“Let My People Go Surfing” – Yvon Chouinard

, March 11, 2015

muller_s_2014_Patagonia_Inc

First published in 2005, Let My People Go Surfing traces the story of Yvon Chouinard and the principles that guided him in building one of the most influential outdoors brands, Patagonia. Though Chouinard promotes a stance of a reluctant businessman early in the book, the impact of his values on corporate culture cannot be denied. As well as defining a method behind creating iconic, timeless product design, the ideas presented in the 250-page book articulate many of the practices that are now being adopted in the workplace, well beyond the break.

The story begins with Chouinard’s childhood growing up between Maine and, from 1946, Burbank, California. After exploring the Wind River Range and Tetons in Wyoming in his late teenage years, Chouinard became inspired by the mountains and, following a stint serving in the US Army, he began to make his own climbing hardware from Southern California. Crafted under the business name of Chouinard Equipment Co., robust, brilliantly built climbing tools set the foundations of the entrepreneur’s journey.

But by the early 1970s, Chouinard Equipment had been sold to Black Diamond. At this point, the climber and surfer switched his focus to outerwear and layering under a new name – Patagonia.

Now heralded for his positive environmental projects, Chouinard admits that in the early days, Patagonia didn’t actively seek to make such a tremendous impact. The turning point came in the late 1980s, by which point Patagonia was growing fast and had to consider how it would scale the burgeoning business. Following Black Friday on 31st July 1991, Chouinard confirmed his principles and set in place a sensitive approach to the environmental impact of doing business.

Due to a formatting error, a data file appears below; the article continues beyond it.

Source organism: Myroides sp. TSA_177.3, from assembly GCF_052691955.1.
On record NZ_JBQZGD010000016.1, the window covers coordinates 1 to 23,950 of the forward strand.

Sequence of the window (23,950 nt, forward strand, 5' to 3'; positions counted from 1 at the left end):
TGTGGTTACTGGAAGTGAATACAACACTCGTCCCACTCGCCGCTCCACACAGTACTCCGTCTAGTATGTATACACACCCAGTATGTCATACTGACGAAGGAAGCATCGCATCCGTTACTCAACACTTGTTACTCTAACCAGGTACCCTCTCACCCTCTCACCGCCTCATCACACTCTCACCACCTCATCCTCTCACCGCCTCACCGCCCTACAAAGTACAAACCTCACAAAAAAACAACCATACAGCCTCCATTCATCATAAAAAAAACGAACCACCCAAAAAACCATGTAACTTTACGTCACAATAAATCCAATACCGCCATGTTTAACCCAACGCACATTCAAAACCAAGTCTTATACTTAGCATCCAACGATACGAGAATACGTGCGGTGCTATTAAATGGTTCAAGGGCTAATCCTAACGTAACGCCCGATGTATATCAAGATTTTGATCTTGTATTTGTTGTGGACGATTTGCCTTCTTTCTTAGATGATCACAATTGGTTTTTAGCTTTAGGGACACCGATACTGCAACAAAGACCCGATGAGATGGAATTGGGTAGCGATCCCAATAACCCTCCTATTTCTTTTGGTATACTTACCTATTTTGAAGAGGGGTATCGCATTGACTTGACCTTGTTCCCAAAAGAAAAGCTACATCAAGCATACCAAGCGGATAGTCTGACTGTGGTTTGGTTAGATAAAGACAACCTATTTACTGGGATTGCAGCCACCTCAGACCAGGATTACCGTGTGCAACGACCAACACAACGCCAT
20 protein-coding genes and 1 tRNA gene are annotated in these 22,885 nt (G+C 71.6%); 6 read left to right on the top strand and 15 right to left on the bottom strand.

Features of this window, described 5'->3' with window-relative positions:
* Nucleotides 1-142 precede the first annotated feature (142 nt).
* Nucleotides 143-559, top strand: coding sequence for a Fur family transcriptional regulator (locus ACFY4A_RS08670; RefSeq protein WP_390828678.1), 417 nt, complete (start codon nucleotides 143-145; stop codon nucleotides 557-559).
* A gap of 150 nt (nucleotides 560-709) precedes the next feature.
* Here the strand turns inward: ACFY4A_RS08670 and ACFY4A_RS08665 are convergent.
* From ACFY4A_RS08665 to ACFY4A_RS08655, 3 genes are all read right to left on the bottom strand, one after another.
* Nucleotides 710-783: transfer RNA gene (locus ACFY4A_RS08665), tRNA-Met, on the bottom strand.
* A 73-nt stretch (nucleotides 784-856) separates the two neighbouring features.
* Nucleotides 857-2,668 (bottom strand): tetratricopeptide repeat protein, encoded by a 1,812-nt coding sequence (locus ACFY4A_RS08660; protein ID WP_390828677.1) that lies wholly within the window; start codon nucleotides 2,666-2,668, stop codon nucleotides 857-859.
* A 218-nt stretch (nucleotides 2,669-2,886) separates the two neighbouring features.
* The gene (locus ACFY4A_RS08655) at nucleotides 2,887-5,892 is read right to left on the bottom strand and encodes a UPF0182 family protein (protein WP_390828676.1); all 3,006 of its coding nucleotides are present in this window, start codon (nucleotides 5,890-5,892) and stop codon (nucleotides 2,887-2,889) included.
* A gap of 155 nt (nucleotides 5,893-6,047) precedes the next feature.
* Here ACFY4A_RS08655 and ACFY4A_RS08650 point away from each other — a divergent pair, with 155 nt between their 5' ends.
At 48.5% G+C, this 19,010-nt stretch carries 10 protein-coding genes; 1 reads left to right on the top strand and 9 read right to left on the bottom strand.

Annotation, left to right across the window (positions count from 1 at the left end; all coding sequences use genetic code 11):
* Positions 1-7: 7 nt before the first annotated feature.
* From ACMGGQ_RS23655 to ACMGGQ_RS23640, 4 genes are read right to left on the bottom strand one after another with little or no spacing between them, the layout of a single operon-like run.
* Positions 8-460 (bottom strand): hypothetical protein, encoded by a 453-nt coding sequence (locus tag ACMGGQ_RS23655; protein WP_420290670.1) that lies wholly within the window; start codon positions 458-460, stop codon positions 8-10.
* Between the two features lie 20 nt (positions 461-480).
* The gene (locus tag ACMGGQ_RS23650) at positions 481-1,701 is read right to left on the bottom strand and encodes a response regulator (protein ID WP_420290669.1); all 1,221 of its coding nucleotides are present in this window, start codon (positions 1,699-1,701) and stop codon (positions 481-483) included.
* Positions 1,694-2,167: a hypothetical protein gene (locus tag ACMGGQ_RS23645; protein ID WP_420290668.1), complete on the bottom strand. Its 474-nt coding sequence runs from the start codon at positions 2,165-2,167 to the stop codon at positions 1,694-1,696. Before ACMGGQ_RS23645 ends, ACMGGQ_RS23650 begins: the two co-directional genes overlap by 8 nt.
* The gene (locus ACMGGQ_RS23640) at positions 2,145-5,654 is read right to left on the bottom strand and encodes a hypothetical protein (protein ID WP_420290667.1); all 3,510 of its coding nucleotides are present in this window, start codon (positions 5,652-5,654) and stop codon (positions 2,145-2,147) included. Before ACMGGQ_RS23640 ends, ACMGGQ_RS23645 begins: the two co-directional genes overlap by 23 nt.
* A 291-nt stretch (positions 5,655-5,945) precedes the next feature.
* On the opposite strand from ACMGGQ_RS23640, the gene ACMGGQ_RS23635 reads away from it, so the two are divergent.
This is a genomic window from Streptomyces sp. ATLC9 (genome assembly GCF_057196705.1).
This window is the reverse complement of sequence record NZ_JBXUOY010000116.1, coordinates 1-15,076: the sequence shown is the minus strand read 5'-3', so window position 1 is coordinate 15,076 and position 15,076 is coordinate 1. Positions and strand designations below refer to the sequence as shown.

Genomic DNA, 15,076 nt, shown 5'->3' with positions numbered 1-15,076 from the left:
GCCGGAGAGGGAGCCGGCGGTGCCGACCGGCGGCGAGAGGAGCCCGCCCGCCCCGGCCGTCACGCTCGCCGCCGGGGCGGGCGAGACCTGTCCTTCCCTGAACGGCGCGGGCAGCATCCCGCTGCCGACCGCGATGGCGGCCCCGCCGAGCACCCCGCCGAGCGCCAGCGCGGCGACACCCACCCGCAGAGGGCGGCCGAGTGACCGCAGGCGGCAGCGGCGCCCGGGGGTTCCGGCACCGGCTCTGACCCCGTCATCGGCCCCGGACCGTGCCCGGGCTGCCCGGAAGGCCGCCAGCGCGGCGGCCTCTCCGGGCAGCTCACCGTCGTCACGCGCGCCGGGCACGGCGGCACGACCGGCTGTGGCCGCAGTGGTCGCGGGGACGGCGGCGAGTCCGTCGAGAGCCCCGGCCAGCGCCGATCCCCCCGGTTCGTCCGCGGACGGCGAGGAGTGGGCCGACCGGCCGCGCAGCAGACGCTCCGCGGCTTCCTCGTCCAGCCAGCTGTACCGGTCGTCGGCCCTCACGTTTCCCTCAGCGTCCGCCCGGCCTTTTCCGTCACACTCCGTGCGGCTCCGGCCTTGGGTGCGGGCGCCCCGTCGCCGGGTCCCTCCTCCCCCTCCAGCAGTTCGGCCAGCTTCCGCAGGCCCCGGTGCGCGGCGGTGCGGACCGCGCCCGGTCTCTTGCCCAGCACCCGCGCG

Multi-functionality, durability and simplicity become the pillars of Patagonia’s design philosophy, with production managers and designers tasked with the “ongoing environmental assessment of our materials and our manufacturing processes [to give] us information about the true effects of our business.”

Despite the company’s priority on outstanding design, the race against other competitors became an essential part of the business, with Chouinard adamant that a sense of urgency needed to be maintained. He rubbished excuses for why a task couldn’t be completed, or why it wasn’t done on schedule.

“This is a dishonest excuse. What the person really means is that the job didn’t get done because it had the lowest priority, and in fact he may never return your call because he really doesn’t want to. People do what they want to do.”

Chouinard welcomes any critique of his extreme work principles, instead maintaining their viability, “It’s okay to be eccentric, as long as you are rich; otherwise you’re just crazy.” The need to sustain a profitable company should be reached, he argues, only when everything else in the supply chain is done correctly. At the core of how Patagonia sees profit is its environmental philosophy which, as a set of guidelines, goes as follows:

  1. Lead an examined life.
  2. Clean up our own act.
  3. Do our penance.
  4. Support civil democracy.
  5. Influence other companies.

When it comes to his management style, Chouinard has taken down the barrier between work and play to redefine what it means to have a separate private and professional life. Through company culture, on-site day care and full medical benefits, Chouinard has attracted a remarkable collection of athletes and experienced professionals that respect the company’s tempered approach. True to the title of the book, Chouinard allows employees to organise their own work schedules so long as they don’t disrupt the progress of other employees. Still, when it comes to realising Patagonia’s vision, the business owner admits, even in his company the challenge of getting people to change their consumer habits is not easy.

“The difficulty of convincing people to act is evident from a walk-through of Patagonia’s own parking lots and offices. SUVs are studded all over the lot, and people are wearing jeans and shirts made from nonsustainable fibers grown with toxic chemicals. Even here, where everyone knows how bad all the stuff is, environmental values are a hard sell. One hopes that the kids coming our of our child care center will do better.”

Image: muller_s © 2014 Patagonia Inc.